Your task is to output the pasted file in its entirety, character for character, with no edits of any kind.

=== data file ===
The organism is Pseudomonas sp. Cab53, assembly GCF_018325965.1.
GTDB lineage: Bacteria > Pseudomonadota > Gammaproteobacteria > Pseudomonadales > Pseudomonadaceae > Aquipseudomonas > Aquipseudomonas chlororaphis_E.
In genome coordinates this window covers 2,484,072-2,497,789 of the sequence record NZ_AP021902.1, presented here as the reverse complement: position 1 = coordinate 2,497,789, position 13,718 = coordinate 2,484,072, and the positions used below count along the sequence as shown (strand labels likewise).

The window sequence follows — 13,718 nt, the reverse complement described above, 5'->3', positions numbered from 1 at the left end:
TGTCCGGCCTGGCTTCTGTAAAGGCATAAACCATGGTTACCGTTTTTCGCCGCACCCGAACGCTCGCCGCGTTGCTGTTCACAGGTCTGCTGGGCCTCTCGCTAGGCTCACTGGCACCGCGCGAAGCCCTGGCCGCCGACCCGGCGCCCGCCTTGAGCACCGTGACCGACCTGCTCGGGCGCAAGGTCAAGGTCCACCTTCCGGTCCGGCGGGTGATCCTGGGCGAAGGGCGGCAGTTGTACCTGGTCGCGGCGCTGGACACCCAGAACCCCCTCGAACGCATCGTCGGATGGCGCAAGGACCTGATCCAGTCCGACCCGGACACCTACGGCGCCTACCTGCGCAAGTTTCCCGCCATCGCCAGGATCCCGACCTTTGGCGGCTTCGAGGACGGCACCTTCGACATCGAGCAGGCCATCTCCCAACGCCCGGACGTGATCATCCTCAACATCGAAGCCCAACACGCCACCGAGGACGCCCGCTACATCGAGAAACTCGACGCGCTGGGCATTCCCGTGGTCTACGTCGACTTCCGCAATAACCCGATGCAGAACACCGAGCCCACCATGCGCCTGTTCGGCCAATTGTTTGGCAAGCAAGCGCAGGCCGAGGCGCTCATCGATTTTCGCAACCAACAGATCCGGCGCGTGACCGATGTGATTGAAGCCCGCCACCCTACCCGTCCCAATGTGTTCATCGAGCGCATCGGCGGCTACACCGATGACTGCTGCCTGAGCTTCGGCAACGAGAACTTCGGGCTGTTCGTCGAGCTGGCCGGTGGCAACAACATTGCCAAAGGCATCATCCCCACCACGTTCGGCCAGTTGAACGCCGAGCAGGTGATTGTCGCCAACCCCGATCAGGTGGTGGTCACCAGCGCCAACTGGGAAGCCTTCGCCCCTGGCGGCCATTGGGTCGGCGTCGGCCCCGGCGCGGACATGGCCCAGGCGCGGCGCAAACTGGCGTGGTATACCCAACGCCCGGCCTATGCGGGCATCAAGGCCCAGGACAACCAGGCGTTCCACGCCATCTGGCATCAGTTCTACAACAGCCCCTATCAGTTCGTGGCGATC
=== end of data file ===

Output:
The organism is Pseudomonas sp. Cab53, assembly GCF_018325965.1.
GTDB lineage: Bacteria > Pseudomonadota > Gammaproteobacteria > Pseudomonadales > Pseudomonadaceae > Aquipseudomonas > Aquipseudomonas chlororaphis_E.
In genome coordinates this window covers 2,484,072-2,497,789 of the sequence record NZ_AP021902.1, presented here as the reverse complement: position 1 = coordinate 2,497,789, position 13,718 = coordinate 2,484,072, and the positions used below count along the sequence as shown (strand labels likewise).

The window sequence follows — 13,718 nt, the reverse complement described above, 5'->3', positions numbered from 1 at the left end:
TGTCCGGCCTGGCTTCTGTAAAGGCATAAACCATGGTTACCGTTTTTCGCCGCACCCGAACGCTCGCCGCGTTGCTGTTCACAGGTCTGCTGGGCCTCTCGCTAGGCTCACTGGCACCGCGCGAAGCCCTGGCCGCCGACCCGGCGCCCGCCTTGAGCACCGTGACCGACCTGCTCGGGCGCAAGGTCAAGGTCCACCTTCCGGTCCGGCGGGTGATCCTGGGCGAAGGGCGGCAGTTGTACCTGGTCGCGGCGCTGGACACCCAGAACCCCCTCGAACGCATCGTCGGATGGCGCAAGGACCTGATCCAGTCCGACCCGGACACCTACGGCGCCTACCTGCGCAAGTTTCCCGCCATCGCCAGGATCCCGACCTTTGGCGGCTTCGAGGACGGCACCTTCGACATCGAGCAGGCCATCTCCCAACGCCCGGACGTGATCATCCTCAACATCGAAGCCCAACACGCCACCGAGGACGCCCGCTACATCGAGAAACTCGACGCGCTGGGCATTCCCGTGGTCTACGTCGACTTCCGCAATAACCCGATGCAGAACACCGAGCCCACCATGCGCCTGTTCGGCCAATTGTTTGGCAAGCAAGCGCAGGCCGAGGCGCTCATCGATTTTCGCAACCAACAGATCCGGCGCGTGACCGATGTGATTGAAGCCCGCCACCCTACCCGTCCCAATGTGTTCATCGAGCGCATCGGCGGCTACACCGATGACTGCTGCCTGAGCTTCGGCAACGAGAACTTCGGGCTGTTCGTCGAGCTGGCCGGTGGCAACAACATTGCCAAAGGCATCATCCCCACCACGTTCGGCCAGTTGAACGCCGAGCAGGTGATTGTCGCCAACCCCGATCAGGTGGTGGTCACCAGCGCCAACTGGGAAGCCTTCGCCCCTGGCGGCCATTGGGTCGGCGTCGGCCCCGGCGCGGACATGGCCCAGGCGCGGCGCAAACTGGCGTGGTATACCCAACGCCCGGCCTATGCGGGCATCAAGGCCCAGGACAACCAGGCGTTCCACGCCATCTGGCATCAGTTCTACAACAGCCCCTATCAGTTCGTGGCGATC